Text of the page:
A UK startup will this week start selling a cheap plastic tag it believes could banish forever the daily blight of mobile phone loss and theft.
The device is called the ‘nio', from Edinburgh-based TenBu Technologies, and hides several years of hard development graft and thought behind a principle so simple that at first it seems astonishing that nobody has thought of it before.
Coming with its own USB-rechargeable battery and microprocessor inside a simple plastic shell, the nio is designed to attach to a keyring and communicate silently and continuously via Bluetooth with a user's handset, which runs a specially-written mini-application. As long as the nio and the protected handset remain within a specified distance, selected points up to 25 metres, nothing happens. However, if that proximity is broken, an alarm sounds on both the handset and the nio itself, alerting the user.
Cleverly, because the system is based on the proximity of a handset to the tag, nio can easily be used to protect not just the phone itself, but whatever the tag is attached to, be that other valuable objects such as a laptop, car keys, or even, according to its inventor Ben Hounsell of TenBu, a human subject such as a child. It is possible to associate a single handset to several tags, where a variety of objects need to be protected at the same time.
The software also allows the user to specify certain times on a calendar when the system should be active or inactive, and even set up the ultimate ant-theft setting for a mobile device such as a laptop, a motion sensor.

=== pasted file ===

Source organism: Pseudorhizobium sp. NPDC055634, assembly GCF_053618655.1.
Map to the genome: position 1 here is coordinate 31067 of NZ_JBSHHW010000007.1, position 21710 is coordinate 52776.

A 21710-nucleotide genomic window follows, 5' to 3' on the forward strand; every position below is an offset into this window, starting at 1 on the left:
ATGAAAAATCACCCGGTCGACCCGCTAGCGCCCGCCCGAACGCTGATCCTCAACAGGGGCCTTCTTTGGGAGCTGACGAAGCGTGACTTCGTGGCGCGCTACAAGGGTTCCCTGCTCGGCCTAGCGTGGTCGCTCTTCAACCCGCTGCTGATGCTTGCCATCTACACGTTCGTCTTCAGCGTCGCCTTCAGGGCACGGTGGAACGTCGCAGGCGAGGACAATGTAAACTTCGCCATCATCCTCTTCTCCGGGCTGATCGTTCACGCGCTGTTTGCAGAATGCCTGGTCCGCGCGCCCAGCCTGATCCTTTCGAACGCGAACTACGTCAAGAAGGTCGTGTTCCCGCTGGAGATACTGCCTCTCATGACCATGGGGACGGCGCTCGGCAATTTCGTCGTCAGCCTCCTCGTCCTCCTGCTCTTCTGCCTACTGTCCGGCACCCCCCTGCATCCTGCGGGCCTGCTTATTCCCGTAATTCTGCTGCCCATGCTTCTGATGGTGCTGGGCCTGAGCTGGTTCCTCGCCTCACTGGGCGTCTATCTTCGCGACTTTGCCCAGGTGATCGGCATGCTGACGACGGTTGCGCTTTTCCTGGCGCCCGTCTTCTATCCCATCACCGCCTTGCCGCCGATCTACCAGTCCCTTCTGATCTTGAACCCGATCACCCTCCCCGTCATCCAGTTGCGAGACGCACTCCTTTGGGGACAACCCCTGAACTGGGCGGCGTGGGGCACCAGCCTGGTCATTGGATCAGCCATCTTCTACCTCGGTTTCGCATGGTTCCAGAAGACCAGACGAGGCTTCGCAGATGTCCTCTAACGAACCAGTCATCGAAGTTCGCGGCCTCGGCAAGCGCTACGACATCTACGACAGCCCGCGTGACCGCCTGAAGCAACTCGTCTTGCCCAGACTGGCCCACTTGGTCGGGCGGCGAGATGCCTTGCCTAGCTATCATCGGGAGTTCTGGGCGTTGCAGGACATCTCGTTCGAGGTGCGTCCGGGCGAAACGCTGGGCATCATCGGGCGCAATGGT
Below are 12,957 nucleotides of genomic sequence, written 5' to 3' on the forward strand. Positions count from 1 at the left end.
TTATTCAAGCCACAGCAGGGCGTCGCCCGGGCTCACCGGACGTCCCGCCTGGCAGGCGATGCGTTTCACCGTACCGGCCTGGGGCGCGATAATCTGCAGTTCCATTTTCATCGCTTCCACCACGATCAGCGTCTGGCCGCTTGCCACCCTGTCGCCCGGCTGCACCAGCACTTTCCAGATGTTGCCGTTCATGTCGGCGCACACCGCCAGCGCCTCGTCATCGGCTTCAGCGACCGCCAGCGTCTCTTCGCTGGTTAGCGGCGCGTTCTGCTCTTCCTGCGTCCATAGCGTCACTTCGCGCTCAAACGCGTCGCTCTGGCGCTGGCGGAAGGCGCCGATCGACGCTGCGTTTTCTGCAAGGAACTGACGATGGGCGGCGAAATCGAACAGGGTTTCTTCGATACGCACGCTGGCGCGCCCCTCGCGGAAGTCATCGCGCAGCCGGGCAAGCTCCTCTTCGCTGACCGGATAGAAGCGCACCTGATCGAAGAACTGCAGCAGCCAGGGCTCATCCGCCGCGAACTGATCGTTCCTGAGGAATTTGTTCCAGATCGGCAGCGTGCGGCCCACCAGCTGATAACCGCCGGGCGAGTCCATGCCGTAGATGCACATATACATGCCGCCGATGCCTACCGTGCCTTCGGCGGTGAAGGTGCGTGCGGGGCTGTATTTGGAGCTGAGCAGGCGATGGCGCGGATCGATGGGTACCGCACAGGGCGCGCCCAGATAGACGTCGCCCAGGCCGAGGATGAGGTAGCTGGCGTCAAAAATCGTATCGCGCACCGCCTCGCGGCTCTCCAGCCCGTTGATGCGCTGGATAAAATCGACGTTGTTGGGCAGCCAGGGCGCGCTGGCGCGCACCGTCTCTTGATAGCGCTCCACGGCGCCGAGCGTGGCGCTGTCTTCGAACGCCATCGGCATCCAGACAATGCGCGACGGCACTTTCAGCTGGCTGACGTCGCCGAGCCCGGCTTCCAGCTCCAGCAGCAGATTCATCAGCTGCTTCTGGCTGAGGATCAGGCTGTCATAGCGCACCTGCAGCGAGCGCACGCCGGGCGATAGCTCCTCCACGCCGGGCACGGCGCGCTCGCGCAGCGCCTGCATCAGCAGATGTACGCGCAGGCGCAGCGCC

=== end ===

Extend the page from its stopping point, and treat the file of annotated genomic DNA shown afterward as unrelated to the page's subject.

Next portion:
"Because the phone is the one thing we all carry around with us, it's also the one thing we don't want to lose," says Hounsell during a personal demonstration. "The nio is like a burglar alarm for your mobile."
Against the cost of each nio tag, businesses should offset the problems of mislaid or stolen hardware. "You have the downtime of the individual who can't make a phone call and the cost of the IT guys having to reconfigure the phone. We call it a ‘gadget guardian'. It's a first line of defence."
Despite its apparent simplicity, Hounsell's description of the product's long and sometimes tiring gestation suggests that the underlying technology has been anything but simple to perfect. Getting Bluetooth and a mobile phone to communicate is easy. What has been trickier, he says, was getting the device to accurately assess distances so as to allow the user to set up security thresholds for different type of device and situation. Failing to crack this problem would have resulted in a tag that struggled with the sort of false positives that might render it useless.
Key to the nio's medium-term success will be the range of handsets it supports, which currently extends to all Blackberrys, Nokia's N and E-series, a wide range of Sony-Ericsson models, plus anything running Windows Mobile 5.0/6.1.The only other requirement is Bluetooth.
The Apple iPhone is not yet supported, Hounsell says, because its hardware design makes it a poor multi-tasker. It is also being aimed at the business market, where worries about smartphone loss, theft and data security are paramount, a sector that has not yet seen enough iPhone uptake to justify consuming the development time of TenBu's small team.
The nio is on sale from this week for £39.99 (approx $65) from the company's website, with sales due to begin on Amazon and Handango in the coming weeks. A video demo of the product can be seen on YouTube.